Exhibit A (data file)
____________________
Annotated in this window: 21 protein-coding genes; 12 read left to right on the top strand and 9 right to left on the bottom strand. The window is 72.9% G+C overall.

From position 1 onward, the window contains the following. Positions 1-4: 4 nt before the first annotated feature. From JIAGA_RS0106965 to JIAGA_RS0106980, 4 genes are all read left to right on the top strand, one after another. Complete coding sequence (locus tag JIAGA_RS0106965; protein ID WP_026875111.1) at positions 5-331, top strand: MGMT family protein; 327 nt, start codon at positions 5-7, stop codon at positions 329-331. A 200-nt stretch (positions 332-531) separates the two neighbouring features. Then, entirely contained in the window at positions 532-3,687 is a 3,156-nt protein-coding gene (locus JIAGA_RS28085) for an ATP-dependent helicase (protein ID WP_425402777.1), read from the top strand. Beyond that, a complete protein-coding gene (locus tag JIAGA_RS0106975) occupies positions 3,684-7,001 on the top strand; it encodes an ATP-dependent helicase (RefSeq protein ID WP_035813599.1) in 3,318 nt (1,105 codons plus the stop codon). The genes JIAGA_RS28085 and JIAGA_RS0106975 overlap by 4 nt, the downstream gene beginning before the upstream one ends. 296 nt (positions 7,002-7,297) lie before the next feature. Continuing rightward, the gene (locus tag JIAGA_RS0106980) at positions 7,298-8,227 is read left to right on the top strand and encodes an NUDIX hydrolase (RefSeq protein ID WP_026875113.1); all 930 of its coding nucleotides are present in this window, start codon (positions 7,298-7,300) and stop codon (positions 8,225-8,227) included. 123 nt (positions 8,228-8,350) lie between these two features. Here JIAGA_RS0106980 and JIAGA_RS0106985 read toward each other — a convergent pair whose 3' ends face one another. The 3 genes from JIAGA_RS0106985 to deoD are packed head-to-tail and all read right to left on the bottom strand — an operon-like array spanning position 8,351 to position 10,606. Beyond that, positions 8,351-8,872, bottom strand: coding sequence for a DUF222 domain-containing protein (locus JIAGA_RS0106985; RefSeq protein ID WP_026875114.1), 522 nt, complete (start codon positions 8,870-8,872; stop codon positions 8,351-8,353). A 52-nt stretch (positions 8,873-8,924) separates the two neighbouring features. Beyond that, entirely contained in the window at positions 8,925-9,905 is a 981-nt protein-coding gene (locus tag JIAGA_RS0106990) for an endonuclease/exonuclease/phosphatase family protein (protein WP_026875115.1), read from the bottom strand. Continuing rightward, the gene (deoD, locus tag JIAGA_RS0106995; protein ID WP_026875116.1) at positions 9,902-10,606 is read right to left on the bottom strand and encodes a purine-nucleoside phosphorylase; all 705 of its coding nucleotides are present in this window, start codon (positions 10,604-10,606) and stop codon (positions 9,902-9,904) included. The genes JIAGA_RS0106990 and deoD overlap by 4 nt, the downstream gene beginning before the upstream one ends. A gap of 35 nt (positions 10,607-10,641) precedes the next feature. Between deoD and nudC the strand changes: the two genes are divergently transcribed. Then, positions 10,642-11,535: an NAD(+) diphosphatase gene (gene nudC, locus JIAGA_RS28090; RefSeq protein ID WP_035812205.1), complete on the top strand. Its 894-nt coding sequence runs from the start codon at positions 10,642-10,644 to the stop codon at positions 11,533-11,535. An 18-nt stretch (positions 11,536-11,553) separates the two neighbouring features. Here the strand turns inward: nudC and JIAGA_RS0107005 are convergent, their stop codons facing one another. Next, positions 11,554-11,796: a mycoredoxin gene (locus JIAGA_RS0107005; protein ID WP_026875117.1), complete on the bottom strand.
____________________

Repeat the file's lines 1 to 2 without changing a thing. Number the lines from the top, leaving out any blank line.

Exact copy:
Annotated in this window: 21 protein-coding genes; 12 read left to right on the top strand and 9 right to left on the bottom strand. The window is 72.9% G+C overall.

From position 1 onward, the window contains the following. Positions 1-4: 4 nt before the first annotated feature. From JIAGA_RS0106965 to JIAGA_RS0106980, 4 genes are all read left to right on the top strand, one after another. Complete coding sequence (locus tag JIAGA_RS0106965; protein ID WP_026875111.1) at positions 5-331, top strand: MGMT family protein; 327 nt, start codon at positions 5-7, stop codon at positions 329-331. A 200-nt stretch (positions 332-531) separates the two neighbouring features. Then, entirely contained in the window at positions 532-3,687 is a 3,156-nt protein-coding gene (locus JIAGA_RS28085) for an ATP-dependent helicase (protein ID WP_425402777.1), read from the top strand. Beyond that, a complete protein-coding gene (locus tag JIAGA_RS0106975) occupies positions 3,684-7,001 on the top strand; it encodes an ATP-dependent helicase (RefSeq protein ID WP_035813599.1) in 3,318 nt (1,105 codons plus the stop codon). The genes JIAGA_RS28085 and JIAGA_RS0106975 overlap by 4 nt, the downstream gene beginning before the upstream one ends. 296 nt (positions 7,002-7,297) lie before the next feature. Continuing rightward, the gene (locus tag JIAGA_RS0106980) at positions 7,298-8,227 is read left to right on the top strand and encodes an NUDIX hydrolase (RefSeq protein ID WP_026875113.1); all 930 of its coding nucleotides are present in this window, start codon (positions 7,298-7,300) and stop codon (positions 8,225-8,227) included. 123 nt (positions 8,228-8,350) lie between these two features. Here JIAGA_RS0106980 and JIAGA_RS0106985 read toward each other — a convergent pair whose 3' ends face one another. The 3 genes from JIAGA_RS0106985 to deoD are packed head-to-tail and all read right to left on the bottom strand — an operon-like array spanning position 8,351 to position 10,606. Beyond that, positions 8,351-8,872, bottom strand: coding sequence for a DUF222 domain-containing protein (locus JIAGA_RS0106985; RefSeq protein ID WP_026875114.1), 522 nt, complete (start codon positions 8,870-8,872; stop codon positions 8,351-8,353). A 52-nt stretch (positions 8,873-8,924) separates the two neighbouring features. Beyond that, entirely contained in the window at positions 8,925-9,905 is a 981-nt protein-coding gene (locus tag JIAGA_RS0106990) for an endonuclease/exonuclease/phosphatase family protein (protein WP_026875115.1), read from the bottom strand. Continuing rightward, the gene (deoD, locus tag JIAGA_RS0106995; protein ID WP_026875116.1) at positions 9,902-10,606 is read right to left on the bottom strand and encodes a purine-nucleoside phosphorylase; all 705 of its coding nucleotides are present in this window, start codon (positions 10,604-10,606) and stop codon (positions 9,902-9,904) included. The genes JIAGA_RS0106990 and deoD overlap by 4 nt, the downstream gene beginning before the upstream one ends. A gap of 35 nt (positions 10,607-10,641) precedes the next feature. Between deoD and nudC the strand changes: the two genes are divergently transcribed. Then, positions 10,642-11,535: an NAD(+) diphosphatase gene (gene nudC, locus JIAGA_RS28090; RefSeq protein ID WP_035812205.1), complete on the top strand. Its 894-nt coding sequence runs from the start codon at positions 10,642-10,644 to the stop codon at positions 11,533-11,535. An 18-nt stretch (positions 11,536-11,553) separates the two neighbouring features. Here the strand turns inward: nudC and JIAGA_RS0107005 are convergent, their stop codons facing one another. Next, positions 11,554-11,796: a mycoredoxin gene (locus JIAGA_RS0107005; protein ID WP_026875117.1), complete on the bottom strand.